We monitored customers with micro-combined heat and power (Micro-CHP) units in order to better understand patterns of co-produced electricity.
What we wanted to find out
Micro-CHP units are similar to conventional a gas-burning condensing boiler but incorporate an electrical generator, with any excess heat produced from the electrical generation used to provide central heating and hot water. The customers taking part in this trial allowed us to monitor the electrical output of their Micro-CHP units, enabling us to draw conclusions about the likely impact of this particular technology on local electricity networks.
What we learned
Through our trials we learned that low carbon technologies are less disruptive and that customers are more willing to flex their electricity usage than was previously assumed. We found little evidence to suggest that our customers LCT installations were causing any major power quality issues. Specifically, through our domestic Micro-CHP we have been able to conclude that;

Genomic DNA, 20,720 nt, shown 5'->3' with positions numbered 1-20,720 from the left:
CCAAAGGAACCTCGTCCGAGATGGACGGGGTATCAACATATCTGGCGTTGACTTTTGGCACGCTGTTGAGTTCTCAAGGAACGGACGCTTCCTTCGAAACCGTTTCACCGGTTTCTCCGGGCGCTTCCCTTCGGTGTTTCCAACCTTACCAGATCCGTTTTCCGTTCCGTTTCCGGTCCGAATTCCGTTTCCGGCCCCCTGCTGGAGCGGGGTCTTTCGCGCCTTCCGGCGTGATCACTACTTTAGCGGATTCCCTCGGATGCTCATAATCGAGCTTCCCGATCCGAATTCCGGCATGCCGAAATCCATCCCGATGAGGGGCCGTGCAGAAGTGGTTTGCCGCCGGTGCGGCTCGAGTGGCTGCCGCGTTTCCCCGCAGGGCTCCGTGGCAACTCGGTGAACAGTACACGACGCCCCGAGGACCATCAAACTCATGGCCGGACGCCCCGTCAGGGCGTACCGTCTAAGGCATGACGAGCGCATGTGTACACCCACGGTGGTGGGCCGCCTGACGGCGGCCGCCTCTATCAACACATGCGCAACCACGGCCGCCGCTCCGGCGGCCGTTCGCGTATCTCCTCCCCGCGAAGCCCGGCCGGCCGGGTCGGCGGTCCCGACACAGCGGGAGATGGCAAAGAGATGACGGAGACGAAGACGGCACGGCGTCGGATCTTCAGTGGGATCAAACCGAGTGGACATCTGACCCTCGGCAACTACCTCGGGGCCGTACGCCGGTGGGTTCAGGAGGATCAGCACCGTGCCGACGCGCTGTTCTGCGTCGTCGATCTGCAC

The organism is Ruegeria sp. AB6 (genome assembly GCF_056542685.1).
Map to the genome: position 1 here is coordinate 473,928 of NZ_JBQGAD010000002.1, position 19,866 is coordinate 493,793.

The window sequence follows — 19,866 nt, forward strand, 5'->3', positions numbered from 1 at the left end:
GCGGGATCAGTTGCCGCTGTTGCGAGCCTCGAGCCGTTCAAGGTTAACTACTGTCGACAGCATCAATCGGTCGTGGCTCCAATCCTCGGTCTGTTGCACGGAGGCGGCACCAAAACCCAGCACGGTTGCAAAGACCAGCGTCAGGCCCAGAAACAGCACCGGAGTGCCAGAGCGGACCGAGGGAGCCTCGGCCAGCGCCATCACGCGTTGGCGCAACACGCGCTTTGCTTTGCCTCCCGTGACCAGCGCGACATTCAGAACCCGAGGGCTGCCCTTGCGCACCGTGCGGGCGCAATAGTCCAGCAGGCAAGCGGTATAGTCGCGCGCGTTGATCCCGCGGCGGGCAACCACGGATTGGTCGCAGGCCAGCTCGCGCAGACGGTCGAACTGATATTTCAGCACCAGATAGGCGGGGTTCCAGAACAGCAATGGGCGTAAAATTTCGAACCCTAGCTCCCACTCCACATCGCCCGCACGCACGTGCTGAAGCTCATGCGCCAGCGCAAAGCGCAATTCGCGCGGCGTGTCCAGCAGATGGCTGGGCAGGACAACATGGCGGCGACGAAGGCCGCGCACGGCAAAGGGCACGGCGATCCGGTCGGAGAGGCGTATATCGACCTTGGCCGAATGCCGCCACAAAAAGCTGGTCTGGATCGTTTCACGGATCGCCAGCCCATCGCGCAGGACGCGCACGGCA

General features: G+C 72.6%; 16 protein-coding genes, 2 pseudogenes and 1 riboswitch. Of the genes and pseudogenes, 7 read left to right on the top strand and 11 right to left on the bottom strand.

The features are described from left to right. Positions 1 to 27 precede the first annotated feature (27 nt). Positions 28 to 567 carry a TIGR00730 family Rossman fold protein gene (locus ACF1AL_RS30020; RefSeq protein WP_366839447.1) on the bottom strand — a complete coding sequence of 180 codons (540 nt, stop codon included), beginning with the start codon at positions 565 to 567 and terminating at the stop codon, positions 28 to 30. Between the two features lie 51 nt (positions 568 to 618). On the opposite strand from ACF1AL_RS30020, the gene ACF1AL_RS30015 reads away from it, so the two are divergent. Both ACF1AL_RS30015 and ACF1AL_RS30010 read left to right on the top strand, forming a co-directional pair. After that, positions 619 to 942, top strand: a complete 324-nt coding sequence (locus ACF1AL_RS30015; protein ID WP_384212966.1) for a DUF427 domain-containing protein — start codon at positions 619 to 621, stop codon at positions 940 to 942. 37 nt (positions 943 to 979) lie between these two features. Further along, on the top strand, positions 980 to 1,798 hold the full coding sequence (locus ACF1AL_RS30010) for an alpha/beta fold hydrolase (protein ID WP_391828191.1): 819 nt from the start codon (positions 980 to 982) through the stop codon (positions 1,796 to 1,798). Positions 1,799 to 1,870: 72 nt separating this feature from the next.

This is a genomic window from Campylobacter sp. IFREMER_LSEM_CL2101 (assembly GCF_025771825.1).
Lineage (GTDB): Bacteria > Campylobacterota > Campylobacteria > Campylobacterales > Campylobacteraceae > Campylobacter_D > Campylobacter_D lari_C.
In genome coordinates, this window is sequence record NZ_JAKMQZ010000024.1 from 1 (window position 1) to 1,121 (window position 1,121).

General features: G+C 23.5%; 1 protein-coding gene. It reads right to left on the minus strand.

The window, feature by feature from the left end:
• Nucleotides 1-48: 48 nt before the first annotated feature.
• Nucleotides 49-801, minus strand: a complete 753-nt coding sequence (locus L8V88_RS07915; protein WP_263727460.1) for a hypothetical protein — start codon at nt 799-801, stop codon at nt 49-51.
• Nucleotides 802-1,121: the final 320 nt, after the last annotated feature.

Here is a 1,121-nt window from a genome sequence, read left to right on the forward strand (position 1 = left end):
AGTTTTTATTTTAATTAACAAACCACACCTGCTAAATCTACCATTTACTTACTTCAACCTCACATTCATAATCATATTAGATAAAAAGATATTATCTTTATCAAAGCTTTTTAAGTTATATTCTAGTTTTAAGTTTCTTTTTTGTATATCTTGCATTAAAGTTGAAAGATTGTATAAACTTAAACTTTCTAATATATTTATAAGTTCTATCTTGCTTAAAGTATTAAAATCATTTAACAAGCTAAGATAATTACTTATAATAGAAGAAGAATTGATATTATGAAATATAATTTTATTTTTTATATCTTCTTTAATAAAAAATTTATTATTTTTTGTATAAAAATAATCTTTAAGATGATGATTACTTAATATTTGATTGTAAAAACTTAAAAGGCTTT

- The data collected showed Micro-CHP units can offset household evening peak demand by a few hundred watts in winter, suggesting this particular technology could viably be used to reduce future network and generation costs.
- However, at present, most units are more expensive and significantly larger than conventional gas boilers which raises questions about the likelihood of wide scale adoption
For a summary of findings from our trials with domestic and SME customers, please visit our conclusions page. Some of the key learning documents from our trials with solar PV users are listed below; further analysis and project outputs can be accessed using the advanced search function on our project library.